Right of cancellation
A foreclosed homeowner has the right to cancel any contract with a DPP until midnight of the fifth business day following the day the foreclosed homeowner signs the contract, or until 8:00 AM on the last day of the period during which the foreclosed homeowner has a right of redemption, whichever occurs first.
Cancellation occurs when the foreclosed homeowner delivers to the DPP, by any means, a written notice of the cancellation. A notice of cancellation is not required to take a particular form, but the DPP must attach a notice of cancellation form to the contract provided to the foreclosed homeowner. Within 10 days following the receipt of the cancellation notice, the DPP must return any original contract and any other documents signed by the foreclosed homeowner. The foreclosed homeowner may waive the right of cancellation if the distressed property is subject to foreclosure sale within the five business days and the waiver is in a handwritten statement signed by all parties holding title to the property.
A DPP is prohibited from doing specific acts and practices listed in the bill. A DPP shall not enter into, or attempt to enter into, a distressed property conveyance unless the DPP verifies and can demonstrate that the foreclosed homeowner has a reasonable ability to pay for the subsequent conveyance of an interest back to the foreclosed homeowner. For a lease with option to purchase, payment ability includes the reasonable ability to make the lease payments and purchase the property within the term of the option to purchase. There is a rebuttable presumption that the DPP has not verified a foreclosed homeowner's reasonable ability to pay if the DPP has not obtained documentation of assets, liabilities, and income, other than an undocumented statement, of the foreclosed homeowner.
A DPP must either (1) ensure that title to the property has been reconveyed to the foreclosed homeowner; or (2) make payment to the foreclosed homeowner so that the foreclosed homeowner has received consideration in an amount of at least 82 percent of the fair market value of the property as of the date of the eviction or voluntary relinquishment of possession of the property by the foreclosed homeowner. "Consideration" is defined, and includes unpaid rent owed by the foreclosed homeowner before the eviction or voluntary relinquishment, reasonable costs paid to independent third parties necessary to complete the distressed property conveyance transaction; payment of money to satisfy a debt or legal obligation of the foreclosed homeowner, or the reasonable cost of repairs for damage to the distressed property caused by the foreclosed homeowner.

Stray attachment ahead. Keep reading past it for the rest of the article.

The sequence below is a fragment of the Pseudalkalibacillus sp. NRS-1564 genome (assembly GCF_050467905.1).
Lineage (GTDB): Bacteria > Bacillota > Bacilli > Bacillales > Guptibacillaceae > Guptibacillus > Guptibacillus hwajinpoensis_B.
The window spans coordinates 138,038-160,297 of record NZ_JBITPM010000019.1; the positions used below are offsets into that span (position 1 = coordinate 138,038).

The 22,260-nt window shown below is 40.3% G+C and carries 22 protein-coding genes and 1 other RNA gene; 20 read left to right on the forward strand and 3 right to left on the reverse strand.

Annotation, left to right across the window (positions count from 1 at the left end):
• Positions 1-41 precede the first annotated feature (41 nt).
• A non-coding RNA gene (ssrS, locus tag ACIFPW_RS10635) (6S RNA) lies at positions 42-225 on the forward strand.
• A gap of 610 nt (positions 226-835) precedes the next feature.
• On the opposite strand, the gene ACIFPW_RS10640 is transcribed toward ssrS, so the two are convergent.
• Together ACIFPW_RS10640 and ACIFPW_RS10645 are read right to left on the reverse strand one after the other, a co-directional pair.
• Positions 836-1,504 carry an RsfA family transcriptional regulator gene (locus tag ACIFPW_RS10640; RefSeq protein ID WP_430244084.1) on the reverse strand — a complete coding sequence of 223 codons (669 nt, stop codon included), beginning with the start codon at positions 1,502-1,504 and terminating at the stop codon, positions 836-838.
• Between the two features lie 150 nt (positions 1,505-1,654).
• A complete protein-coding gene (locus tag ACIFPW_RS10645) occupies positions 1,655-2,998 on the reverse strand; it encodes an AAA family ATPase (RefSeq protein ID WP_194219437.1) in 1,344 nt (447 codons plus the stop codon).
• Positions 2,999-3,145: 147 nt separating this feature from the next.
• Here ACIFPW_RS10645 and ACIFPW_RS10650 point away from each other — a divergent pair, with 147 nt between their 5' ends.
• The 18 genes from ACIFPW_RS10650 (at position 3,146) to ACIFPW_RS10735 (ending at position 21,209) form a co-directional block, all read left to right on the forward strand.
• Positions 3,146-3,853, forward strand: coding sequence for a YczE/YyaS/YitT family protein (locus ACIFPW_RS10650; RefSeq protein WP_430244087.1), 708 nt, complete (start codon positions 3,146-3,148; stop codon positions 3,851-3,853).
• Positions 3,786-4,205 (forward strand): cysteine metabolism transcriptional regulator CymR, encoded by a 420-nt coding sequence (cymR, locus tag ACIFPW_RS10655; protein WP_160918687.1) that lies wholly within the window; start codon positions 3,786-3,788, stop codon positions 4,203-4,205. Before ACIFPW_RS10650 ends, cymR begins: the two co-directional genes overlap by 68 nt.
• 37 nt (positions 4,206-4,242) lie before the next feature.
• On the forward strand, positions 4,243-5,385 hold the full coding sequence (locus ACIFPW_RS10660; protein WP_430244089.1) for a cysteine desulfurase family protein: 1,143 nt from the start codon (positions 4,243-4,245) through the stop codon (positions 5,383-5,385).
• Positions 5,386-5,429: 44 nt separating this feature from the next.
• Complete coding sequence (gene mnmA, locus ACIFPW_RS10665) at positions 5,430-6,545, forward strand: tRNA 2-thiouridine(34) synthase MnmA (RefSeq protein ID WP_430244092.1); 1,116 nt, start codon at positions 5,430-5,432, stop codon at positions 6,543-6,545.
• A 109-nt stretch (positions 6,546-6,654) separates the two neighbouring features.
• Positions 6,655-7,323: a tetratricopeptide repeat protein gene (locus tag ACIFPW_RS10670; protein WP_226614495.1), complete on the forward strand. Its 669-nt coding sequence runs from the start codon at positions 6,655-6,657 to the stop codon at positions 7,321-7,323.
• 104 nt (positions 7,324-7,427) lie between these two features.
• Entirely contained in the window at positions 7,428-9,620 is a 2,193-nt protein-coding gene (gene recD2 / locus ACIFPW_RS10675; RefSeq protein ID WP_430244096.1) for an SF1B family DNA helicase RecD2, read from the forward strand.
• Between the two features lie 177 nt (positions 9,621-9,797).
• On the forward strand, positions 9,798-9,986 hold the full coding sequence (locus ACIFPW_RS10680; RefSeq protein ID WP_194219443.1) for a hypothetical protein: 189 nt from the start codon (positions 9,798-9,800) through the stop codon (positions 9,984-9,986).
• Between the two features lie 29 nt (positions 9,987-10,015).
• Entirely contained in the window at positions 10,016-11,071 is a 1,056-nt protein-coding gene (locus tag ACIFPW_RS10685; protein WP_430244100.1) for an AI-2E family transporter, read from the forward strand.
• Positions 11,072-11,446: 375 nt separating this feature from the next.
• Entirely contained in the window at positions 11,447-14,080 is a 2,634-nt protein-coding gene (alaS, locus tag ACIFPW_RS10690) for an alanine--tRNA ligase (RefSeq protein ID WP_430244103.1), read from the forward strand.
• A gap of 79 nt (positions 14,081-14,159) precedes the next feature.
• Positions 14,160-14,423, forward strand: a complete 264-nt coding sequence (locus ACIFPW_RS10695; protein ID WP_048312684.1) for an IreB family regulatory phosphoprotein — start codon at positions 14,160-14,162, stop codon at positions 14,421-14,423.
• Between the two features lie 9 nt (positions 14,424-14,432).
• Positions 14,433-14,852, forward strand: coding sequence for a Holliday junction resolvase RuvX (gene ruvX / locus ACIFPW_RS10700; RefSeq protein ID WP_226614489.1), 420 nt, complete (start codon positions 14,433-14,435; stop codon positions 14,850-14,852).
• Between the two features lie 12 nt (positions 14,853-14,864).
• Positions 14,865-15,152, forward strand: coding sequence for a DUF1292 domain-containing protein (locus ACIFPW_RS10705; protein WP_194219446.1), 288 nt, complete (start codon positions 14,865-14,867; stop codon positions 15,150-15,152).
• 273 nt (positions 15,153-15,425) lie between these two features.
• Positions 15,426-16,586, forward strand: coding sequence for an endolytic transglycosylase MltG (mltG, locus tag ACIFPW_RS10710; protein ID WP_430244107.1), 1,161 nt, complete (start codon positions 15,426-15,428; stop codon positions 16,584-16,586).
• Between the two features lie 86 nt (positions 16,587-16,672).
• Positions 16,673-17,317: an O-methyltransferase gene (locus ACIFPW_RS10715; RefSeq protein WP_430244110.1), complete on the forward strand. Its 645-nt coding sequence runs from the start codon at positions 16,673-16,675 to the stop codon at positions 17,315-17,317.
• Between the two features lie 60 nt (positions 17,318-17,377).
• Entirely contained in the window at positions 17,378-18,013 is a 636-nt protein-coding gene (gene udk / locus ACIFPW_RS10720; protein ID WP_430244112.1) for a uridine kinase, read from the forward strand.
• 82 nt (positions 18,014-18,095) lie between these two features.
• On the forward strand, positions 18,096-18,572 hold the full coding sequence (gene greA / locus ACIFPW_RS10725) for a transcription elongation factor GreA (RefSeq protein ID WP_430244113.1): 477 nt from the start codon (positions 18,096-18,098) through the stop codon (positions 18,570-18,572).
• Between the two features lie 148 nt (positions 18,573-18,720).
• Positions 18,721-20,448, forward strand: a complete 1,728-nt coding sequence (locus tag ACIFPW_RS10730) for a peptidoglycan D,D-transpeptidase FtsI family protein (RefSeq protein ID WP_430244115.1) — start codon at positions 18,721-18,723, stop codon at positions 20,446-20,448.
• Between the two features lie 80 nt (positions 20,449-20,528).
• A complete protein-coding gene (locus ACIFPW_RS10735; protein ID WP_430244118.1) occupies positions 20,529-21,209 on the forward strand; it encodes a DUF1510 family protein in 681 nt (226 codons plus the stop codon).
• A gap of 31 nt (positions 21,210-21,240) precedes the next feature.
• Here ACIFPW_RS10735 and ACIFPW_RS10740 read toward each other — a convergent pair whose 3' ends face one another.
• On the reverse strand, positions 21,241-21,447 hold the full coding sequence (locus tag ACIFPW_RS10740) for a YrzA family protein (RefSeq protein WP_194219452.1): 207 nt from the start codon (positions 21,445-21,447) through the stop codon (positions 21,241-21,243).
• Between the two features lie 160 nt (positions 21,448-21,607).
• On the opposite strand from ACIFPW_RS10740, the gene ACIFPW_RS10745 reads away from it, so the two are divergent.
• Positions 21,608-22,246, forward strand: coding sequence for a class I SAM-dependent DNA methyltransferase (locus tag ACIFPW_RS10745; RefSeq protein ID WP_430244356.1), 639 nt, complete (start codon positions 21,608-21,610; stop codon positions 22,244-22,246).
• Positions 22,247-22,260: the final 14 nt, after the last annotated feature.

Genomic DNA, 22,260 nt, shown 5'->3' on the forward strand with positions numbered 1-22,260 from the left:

Before the time period to cancel the contract has expired, a DPP cannot accept any instrument of conveyance of an interest in the distressed property, record any document signed by the foreclosed homeowner, or transfer or encumber any interest in the distressed property.
The DPP must extinguish or assume all liens encumbering the distressed property immediately following the conveyance of the distressed property, and must close the conveyance in person before an independent third party authorized to conduct real estate closings within the state.
The DPP must not enter into repurchase or lease terms that are unfair or commercially unreasonable. The DPP must not represent that the DPP is acting as an advisor or consultant or acting on behalf of or in the interests of the foreclosed homeowner or acting to save the home or buy time.
Other prohibitions are listed.
A violation of the act is a per se violation of the Consumer Protection Act. An action may not be brought for violation of the act except by a foreclosed homeowner against whom the violation was committed or by the Attorney General. In a private right of action under the CPA, the court may double or triple the damages award, subject to the statutory limit. However, if the court determines that the defendant acted in bad faith, the limit for doubling or tripling the damages award may be increased up to $100,000. A claim for damages must be commenced within four years after the date of the alleged violation. A CPA action is in addition to any other remedy available. An action under the CPA does not affect the rights in the distressed property held by a distressed property purchaser for value under the act or other applicable law.
Any provision in a contract that attempts or purports to require arbitration is void at the option of the foreclosed homeowner. This applies to contracts entered on or after the effective date of the act.
Fiscal Note: Available.
Effective Date: The bill takes effect 90 days after adjournment of session in which bill is passed.